E&Y Offers 7 Steps to Building a Better Retirement World

By Nevin Adams • August 29, 2014 • 0 Comments
A new report offers a global perspective and some key findings on the challenges and opportunities of various retirement markets.

Building a Better Retirement World,” published by consulting group Ernst & Young, was based on more than 80 interviews with pension and retirement professionals in 18 countries across the Americas, Asia-Pacific and Europe. The report highlights not only challenges, but some potential retirement and business opportunities, as well.

The report highlights five key components of a robust pension retirement system; financial adequacy, financial stability, performance, efficiency and effectiveness and political aspects. 

With those components in mind and in addition to a pension and retirement “heat map,” the report’s seven key findings were:

1. Rebalance benefit expectations with financial resources

Noting that expectations of generous retirement and pension benefits that don’t match financial reality, coupled with increasing customer longevity, are increasing retirement and pension fund deficits, the authors call on providers and policymakers to use “long-term vision and political discipline to drive tough but necessary pension and retirement reform,” including benefit reductions and “outsourcing” outcome responsibility.

2. Support concurrent evolution of local financial markets

The report notes that assets in many emerging market pension and retirement systems are increasing at a far greater rate than local capital markets are developing, straining national financial systems in terms of operational risk, regulatory oversight, liquidity and infrastructure. The authors note that in order to maximize and balance pension outcomes, “many levers in local markets will need to evolve and expand.” They go on to note that to do so will “require diverse experience and capabilities in the assessment, decision and implementation aspects of retirement and pension reform.”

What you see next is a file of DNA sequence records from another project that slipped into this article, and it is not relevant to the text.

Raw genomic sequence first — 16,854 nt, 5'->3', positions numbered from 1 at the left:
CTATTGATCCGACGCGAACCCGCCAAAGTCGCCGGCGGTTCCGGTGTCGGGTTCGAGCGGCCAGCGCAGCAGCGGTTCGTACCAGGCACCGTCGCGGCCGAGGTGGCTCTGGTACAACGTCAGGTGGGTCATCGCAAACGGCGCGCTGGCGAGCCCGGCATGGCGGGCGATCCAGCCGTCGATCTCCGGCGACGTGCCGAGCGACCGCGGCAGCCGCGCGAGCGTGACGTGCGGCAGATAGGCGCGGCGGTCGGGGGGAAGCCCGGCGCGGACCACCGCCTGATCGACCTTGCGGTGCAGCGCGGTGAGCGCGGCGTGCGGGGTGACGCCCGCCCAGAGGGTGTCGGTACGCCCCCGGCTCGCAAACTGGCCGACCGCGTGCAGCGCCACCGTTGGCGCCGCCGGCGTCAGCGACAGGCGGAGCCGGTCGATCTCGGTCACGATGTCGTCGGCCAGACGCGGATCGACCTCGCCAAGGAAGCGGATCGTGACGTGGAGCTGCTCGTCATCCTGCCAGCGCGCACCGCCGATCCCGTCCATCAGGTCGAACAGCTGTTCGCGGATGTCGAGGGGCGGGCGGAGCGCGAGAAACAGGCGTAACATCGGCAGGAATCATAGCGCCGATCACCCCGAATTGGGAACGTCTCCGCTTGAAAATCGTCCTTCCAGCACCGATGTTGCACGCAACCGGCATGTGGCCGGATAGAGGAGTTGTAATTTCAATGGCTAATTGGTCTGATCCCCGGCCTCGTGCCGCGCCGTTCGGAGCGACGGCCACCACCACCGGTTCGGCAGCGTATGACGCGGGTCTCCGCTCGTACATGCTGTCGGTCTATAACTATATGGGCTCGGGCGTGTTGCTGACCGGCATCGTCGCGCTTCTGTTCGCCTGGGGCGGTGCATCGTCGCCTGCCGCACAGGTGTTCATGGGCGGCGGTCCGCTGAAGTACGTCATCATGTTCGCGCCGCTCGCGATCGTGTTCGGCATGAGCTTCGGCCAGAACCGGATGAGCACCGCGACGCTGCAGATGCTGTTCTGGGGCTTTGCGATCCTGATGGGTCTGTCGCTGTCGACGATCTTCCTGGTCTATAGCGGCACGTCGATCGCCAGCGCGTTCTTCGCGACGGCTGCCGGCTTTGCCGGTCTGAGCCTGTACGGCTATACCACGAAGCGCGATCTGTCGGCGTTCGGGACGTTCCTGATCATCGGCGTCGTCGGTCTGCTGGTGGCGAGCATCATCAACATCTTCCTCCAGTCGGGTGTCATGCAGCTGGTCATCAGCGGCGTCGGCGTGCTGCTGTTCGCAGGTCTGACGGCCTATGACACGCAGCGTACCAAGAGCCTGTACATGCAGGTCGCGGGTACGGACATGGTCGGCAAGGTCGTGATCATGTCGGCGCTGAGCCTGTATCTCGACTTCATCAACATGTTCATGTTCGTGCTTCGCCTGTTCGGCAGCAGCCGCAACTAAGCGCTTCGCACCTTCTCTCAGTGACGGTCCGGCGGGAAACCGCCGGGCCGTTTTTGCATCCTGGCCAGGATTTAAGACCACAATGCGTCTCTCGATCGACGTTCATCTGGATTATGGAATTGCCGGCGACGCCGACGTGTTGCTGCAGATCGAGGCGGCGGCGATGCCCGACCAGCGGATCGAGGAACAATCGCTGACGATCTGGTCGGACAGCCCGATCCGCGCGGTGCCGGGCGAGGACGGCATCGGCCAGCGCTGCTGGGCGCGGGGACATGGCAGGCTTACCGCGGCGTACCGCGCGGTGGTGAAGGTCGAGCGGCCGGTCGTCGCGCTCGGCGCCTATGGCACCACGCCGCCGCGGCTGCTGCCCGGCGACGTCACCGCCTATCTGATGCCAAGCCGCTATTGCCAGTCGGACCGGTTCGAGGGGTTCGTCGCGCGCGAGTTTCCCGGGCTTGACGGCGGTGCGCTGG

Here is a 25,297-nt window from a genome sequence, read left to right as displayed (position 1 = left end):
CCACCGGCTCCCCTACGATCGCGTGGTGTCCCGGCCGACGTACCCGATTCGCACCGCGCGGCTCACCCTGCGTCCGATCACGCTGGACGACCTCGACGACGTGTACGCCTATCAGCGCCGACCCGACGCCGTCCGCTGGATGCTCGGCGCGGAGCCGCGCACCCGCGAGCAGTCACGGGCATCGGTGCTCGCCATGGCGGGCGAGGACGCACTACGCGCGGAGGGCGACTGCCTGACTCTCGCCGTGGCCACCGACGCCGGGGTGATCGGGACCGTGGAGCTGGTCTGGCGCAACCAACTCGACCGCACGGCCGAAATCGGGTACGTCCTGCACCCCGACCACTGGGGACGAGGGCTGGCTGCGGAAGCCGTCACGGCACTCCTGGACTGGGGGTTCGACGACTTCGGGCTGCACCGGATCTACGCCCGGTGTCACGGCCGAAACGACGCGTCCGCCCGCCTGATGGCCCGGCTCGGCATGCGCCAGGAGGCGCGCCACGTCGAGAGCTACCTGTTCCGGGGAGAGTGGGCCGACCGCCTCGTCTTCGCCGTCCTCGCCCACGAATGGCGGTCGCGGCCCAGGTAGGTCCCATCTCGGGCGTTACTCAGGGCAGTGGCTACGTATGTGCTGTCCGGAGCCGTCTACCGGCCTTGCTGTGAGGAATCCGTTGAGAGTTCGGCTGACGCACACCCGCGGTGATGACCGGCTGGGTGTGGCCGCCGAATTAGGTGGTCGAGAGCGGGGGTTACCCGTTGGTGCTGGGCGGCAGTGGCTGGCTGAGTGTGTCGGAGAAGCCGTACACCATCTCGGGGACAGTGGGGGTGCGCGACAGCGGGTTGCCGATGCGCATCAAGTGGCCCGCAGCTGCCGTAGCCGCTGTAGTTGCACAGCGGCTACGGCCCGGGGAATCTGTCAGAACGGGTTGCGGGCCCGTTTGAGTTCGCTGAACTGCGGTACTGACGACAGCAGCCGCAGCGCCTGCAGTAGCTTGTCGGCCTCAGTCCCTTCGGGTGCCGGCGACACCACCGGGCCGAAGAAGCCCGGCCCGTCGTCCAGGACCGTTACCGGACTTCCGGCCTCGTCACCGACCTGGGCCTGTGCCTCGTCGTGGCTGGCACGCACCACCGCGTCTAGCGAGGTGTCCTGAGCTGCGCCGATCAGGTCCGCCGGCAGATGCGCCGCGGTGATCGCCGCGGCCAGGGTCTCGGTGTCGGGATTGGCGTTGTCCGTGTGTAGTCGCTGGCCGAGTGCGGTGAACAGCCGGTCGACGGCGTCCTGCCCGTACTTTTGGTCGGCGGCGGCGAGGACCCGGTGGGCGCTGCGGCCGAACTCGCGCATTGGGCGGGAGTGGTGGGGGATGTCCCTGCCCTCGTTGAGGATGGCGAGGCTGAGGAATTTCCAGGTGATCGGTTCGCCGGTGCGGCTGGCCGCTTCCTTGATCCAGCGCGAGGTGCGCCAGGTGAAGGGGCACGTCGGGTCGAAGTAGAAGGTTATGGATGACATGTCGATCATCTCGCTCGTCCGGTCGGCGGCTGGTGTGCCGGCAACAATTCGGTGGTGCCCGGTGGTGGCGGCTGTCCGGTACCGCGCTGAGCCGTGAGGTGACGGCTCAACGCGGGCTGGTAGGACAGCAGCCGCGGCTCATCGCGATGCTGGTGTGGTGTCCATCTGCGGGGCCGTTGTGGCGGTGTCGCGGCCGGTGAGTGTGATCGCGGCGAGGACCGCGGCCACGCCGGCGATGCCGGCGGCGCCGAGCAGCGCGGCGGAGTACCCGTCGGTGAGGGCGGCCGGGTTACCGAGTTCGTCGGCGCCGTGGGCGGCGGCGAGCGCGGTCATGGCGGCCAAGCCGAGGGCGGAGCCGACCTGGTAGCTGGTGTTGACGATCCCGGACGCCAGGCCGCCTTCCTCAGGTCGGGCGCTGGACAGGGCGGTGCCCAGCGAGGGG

3. Accept a new level of regulation, oversight and transparency

The authors caution that the size of pension markets and their inherent risk to social and economic stability in the post-crisis world “require higher levels of political and public scrutiny, regulation and transparency” and acknowledge that this comes with a cost. As a result, the report notes that providers must ensure their retirement solutions align across multiple jurisdictions and regulations while still supporting sustainable delivery of better retirement outcomes.

4. Increase focus on operational excellence

Explaining that a holistic approach toward operational excellence (encompassing cost analysis, service delivery and risk management) is needed to drive meaningful reform and help industrialize the retirement and pension sector, the report cites the successful transformation brought about by industrialization in other mass-transaction markets (such as banking and securities processing). The authors write that the retirement and pension industry has an opportunity to leverage the experience and infrastructure of those markets.

5. Recalibrate investment functions and investment management

With the post-crisis capital market forcing retirement and pension providers to reevaluate their investment strategies, asset allocation policies and operating models, the report notes that future retirement solutions need to align with the increasing size of pension and retirement assets. “Robust systems and predictable outcomes are crucial to restoring public confidence in these solutions.”

6. Find simplicity in complex systems

The report notes that, in most markets, pension and retirement systems are “overly complicated” and that for beneficiaries, this complexity reduces confidence and engagement. Cautioning that few pension systems actively manage this dimension, the report calls for simplifying communication, product selection and operations in ways that can lead to increased customer confidence, buy-in and engagement.

7. Connect and become customer-centric

“Policymakers aspire to increase voluntary retirement savings, but this is possible only when providers understand their customers’ behavior and needs,” according to the report, which states that social media and other digital solutions are vital tools to building effective interaction with stakeholders. “In effect, policymakers and providers face the same risks and opportunities that the banking industry experienced a decade ago when it began handing information and therefore power, to the customer.”